Research support for this article was provided by the Investigative Fund at The Nation Institute.
This article is the first part of a two-part series. The next installment will explore alternative approaches to addressing the problem of trafficking for the purposes of forced prostitution. –The Editors
Gary Haugen is cradling the padlocks in his thick hands. A former high school football player–bristly crew cut, broad shoulders squeezed into a dress shirt–Haugen has more the mien of a military man than a lawyer, although his image is in keeping with the muscular work of the organization he founded and heads. The president of the International Justice Mission, an evangelical Christian organization devoted to combating human rights abuses in the developing world, Haugen is musing over the mementos of IJM’s work in India and Cambodia. The padlocks look ordinary enough: heavy brass, a squat square one, a round one with a key. But they had once hung on the doors of brothels, until local law enforcement busted the establishments in raids initiated by IJM.
“Have you been to Tuol Sleng?” Haugen asks, looking down at the padlocks. He is speaking of the central Khmer Rouge detention center in Phnom Penh, Cambodia, now a museum filled with photographs of the thousands who perished at the prison. “There it is–you see a factory where people got up every day and then went to work, and their job was to torture people as painfully and horribly as possible to extract a confession from them and then kill them.
“A lock on a brothel, for me, represents this element of violence and force,” says Haugen. “The lock is on the outside of the door, not inside.”
For Haugen, the locks are reminders of his calling: to break the chain of human rights abuses, one person at a time. He argues that the main problem facing the disenfranchised is not one of hunger, homelessness, lack of education or disease. Rather, the root cause of much of the suffering in the developing world is the failure of the criminal justice system to protect the poor from violence–the brutality that robs them of food, home, liberty and dignity.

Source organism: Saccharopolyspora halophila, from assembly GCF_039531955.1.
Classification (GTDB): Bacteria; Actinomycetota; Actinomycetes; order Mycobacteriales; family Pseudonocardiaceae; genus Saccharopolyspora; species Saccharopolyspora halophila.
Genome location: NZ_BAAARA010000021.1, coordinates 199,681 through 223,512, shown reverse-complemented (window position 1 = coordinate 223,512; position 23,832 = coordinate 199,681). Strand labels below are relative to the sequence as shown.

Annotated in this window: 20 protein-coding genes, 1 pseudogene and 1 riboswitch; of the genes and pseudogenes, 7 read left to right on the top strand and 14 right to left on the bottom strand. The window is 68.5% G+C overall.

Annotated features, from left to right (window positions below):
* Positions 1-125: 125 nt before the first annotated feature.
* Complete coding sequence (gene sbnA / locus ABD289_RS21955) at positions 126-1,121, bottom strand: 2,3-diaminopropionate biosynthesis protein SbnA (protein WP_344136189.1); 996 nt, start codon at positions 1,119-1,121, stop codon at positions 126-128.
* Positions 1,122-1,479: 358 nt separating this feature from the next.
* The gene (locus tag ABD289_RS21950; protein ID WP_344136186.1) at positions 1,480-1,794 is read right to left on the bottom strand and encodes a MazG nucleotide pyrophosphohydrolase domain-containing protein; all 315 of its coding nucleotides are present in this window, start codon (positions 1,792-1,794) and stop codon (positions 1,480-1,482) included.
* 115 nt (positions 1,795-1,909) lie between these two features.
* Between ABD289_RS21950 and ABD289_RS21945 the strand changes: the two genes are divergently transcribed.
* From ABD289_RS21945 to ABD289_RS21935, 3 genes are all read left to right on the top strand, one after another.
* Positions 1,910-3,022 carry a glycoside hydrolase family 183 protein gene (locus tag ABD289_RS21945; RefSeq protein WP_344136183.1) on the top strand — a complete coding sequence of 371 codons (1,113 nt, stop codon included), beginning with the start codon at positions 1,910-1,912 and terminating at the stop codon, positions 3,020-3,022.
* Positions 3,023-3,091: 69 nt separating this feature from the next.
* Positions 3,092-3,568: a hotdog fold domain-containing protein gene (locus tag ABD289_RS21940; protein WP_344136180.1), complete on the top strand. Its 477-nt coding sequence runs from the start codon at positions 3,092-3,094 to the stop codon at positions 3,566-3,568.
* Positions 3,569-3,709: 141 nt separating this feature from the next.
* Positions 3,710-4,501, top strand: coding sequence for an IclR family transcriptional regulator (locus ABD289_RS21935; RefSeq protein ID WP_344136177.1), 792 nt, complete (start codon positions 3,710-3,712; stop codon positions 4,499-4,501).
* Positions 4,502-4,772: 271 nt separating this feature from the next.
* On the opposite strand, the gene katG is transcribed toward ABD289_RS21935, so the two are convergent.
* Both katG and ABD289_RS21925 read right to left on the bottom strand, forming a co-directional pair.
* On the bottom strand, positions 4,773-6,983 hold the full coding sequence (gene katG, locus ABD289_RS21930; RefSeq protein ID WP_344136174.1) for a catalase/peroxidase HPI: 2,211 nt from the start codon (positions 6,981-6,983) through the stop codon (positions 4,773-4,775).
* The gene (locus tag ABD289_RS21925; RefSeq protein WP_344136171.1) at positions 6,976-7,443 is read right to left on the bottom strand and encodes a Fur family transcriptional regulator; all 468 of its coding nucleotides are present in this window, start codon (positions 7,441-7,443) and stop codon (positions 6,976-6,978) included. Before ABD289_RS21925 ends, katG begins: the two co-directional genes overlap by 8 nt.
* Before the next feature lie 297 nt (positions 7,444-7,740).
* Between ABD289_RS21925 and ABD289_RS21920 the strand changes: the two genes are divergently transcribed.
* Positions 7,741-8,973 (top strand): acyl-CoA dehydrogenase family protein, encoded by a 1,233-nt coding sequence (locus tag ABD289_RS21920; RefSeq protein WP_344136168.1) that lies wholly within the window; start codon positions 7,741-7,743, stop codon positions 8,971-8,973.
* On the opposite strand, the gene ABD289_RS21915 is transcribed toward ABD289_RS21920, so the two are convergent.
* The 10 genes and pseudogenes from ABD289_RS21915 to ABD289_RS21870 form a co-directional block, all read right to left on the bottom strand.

In an effort to counter those failures, IJM marshals more than 300 Christian lawyers, law enforcement specialists and social workers who collaborate with local counterparts and police to provide services to victims of slave labor, sexual abuse, police brutality, illegal detention and land seizure. In the case of its best-known and most controversial work–brothel raids–IJM provides evidence of trafficking to police in countries including India, Cambodia, the Philippines and, in the past, Thailand; and it collaborates on “interventions” to remove victims from the establishments and arrest and prosecute their abusers. Although the raids have undoubtedly saved a number of trafficking victims from exploitation, human rights advocates have criticized the interventions for disrupting HIV-outreach efforts, heightening the potential for police brutality and subjecting adult sex workers and trafficking victims to possible deportation or long involuntary stays in shelters.